After all, most research has been developed and conducted in Northern American or Western and Northern European countries – and people in these countries live in quite different social realities and ‘social networks’ than people in other parts of the world.
For instance, people in these countries are often more independent from their families: More people live alone, and they mostly make their own decisions rather than consulting with their relatives. As such, they often have more freedom to choose themselves how they live their lives, and are freer to distance themselves from others they do not get along with. This allows them to seek friends and partners who they feel good around, but it also makes them more likely to find themselves alone or socially isolated – for instance, because they cannot find others who they want to be with or who want to be with them, or because they have cut contact with their families.
By contrast, in other parts of the world, it is often uncommon to leave one’s parents’ home before marrying – or to leave it at all. In many cultures, newlywed couples stay (or move in) with the husband’s family. Also, it is often not an option not to marry. Although hierarchies and rules about how one should meet others exist in all cultures (e.g., how one should greet and interact with elders, whether or not one should be in romantic relationships outside marriage, what one can tell to friends), such norms are often more defined and stricter in these cultures. People have less freedom to choose who they enter friendships or relationships with and how they relate to others, but they are also less likely to end up entirely isolated. Nevertheless, according to research, people in these cultures feel at least as lonely as those in cultures where people are less embedded in family relationships.
Since reasons for feeling lonely and even the entire experience of loneliness may be quite different across cultures, we therefore wanted to examine whether the meaning of ‘loneliness’ and the experiences it describes are similar across cultures where people are less versus more embedded in stable family relationships.
Our interviews in Austria, Bulgaria, Israel, Egypt, and India suggest that loneliness experiences are surprisingly similar across cultures. Specifically, people from different countries described similar types of feelings when they had felt lonely (e.g., feeling isolated, separate or closed off from others), provided similar types of reasons for why they had felt lonely (e.g., feeling different from others, feeling misunderstood, being separated from loved ones), and described similar remedies (e.g., activities they enjoyed, new enriching relationships, withdrawing from others and spending time alone). You can find many of their answers in the videos on this website.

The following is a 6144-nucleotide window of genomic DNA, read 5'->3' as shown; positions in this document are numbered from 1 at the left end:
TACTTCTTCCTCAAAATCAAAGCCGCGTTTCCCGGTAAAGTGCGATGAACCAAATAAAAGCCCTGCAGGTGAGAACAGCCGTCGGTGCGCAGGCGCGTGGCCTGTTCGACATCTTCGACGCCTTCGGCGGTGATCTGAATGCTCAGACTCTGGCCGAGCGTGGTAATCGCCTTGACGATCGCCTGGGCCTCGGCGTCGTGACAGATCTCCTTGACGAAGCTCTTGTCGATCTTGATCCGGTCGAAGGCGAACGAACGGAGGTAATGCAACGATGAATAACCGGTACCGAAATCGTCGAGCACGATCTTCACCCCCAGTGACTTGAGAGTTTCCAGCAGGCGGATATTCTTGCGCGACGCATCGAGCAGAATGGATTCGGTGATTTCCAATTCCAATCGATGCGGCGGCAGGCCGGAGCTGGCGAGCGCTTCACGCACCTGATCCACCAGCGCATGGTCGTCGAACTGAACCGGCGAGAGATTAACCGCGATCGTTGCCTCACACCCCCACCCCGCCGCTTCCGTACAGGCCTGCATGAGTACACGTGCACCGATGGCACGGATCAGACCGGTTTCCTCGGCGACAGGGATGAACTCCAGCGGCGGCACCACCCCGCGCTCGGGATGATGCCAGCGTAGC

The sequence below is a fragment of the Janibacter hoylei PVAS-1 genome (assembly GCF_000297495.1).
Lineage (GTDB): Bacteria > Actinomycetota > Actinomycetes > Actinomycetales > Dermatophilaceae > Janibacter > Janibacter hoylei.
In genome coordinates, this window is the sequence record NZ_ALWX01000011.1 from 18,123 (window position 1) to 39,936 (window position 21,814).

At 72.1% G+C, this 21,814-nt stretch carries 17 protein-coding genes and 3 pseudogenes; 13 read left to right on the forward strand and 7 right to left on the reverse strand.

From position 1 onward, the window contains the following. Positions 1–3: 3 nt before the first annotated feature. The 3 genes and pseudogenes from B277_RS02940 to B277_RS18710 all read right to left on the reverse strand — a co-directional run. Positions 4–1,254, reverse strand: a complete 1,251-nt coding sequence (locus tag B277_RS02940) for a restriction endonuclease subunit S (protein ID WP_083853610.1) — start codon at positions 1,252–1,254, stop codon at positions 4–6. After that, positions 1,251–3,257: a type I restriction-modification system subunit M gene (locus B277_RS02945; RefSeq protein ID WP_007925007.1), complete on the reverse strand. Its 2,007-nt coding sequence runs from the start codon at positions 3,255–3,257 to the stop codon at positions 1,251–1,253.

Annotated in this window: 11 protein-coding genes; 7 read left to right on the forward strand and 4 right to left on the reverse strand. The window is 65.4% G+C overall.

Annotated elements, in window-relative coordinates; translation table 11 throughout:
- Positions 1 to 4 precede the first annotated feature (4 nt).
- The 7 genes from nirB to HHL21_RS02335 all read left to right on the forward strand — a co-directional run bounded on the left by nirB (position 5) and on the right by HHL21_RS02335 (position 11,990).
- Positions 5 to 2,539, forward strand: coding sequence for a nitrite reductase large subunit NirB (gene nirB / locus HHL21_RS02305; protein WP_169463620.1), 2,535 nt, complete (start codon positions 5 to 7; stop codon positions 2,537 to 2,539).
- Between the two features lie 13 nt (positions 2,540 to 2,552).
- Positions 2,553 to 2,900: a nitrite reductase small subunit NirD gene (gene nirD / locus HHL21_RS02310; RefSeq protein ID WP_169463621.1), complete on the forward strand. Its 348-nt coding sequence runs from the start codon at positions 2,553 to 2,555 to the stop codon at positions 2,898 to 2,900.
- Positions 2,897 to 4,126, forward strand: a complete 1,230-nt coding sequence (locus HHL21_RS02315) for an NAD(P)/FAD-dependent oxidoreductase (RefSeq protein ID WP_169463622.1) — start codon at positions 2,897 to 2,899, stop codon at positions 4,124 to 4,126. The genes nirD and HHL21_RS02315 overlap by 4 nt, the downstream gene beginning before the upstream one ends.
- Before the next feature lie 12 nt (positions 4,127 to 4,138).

Interestingly, most interviewees did not feel lonely because they generally had too few friends, were too much alone, or had too few good relationships. Instead, feelings of loneliness often emerged in a specific situation where people had felt different, misunderstood, excluded, or not sufficiently supported by others. You can maybe remember having felt lonely when there were disharmonies in your partnership, or at a party where you did not fit in. Other interviewees even reported to have felt lonely when they had faced a problem (e.g., financial issues, the sickness of a family member), had needed to make an important decision (e.g., in their work place), or did not find their own purpose in life.
Importantly, this does not mean that everyone within a culture or across different cultures had similar loneliness experiences. In fact, loneliness experiences seem to be very diverse – the loneliness of one person can feel different from the loneliness of another person, and can have very different origins. Our findings only indicate that, in different cultures, why and when people can feel lonely does not seem to differ much.
Despite these similarities, we observed some cultural differences between the specific situations that had caused or reduced loneliness. For instance, interviewees in all countries reported having felt lonely after ending a partnership. However, what exactly that meant differed. For instance, in Egyptian or Indian samples, it was uncommon to be physically intimate with, or live together with a partner that one was not married to. As such, the end of a romantic relationship usually meant dissolving an engagement: an emotional connection that promised a shared future. This is quite different from what an ended partnership meant in the Israeli, Bulgarian, and Austrian samples, where the termination of a relationship often referred to losing the one person to be physically (and, for some, also only person to be emotionally) intimate with, moving houses, getting used to living alone again, etc. In our view, the fact that these people lived in such different social realities and experienced loneliness in different concrete situations makes it all the more fascinating that loneliness and its more general causes and remedies seem to be similar across different cultures.
You can find a link to the scientific paper here.
You can find more information about how culture can influence loneliness experiences here or here (for those who are interested in scientific papers).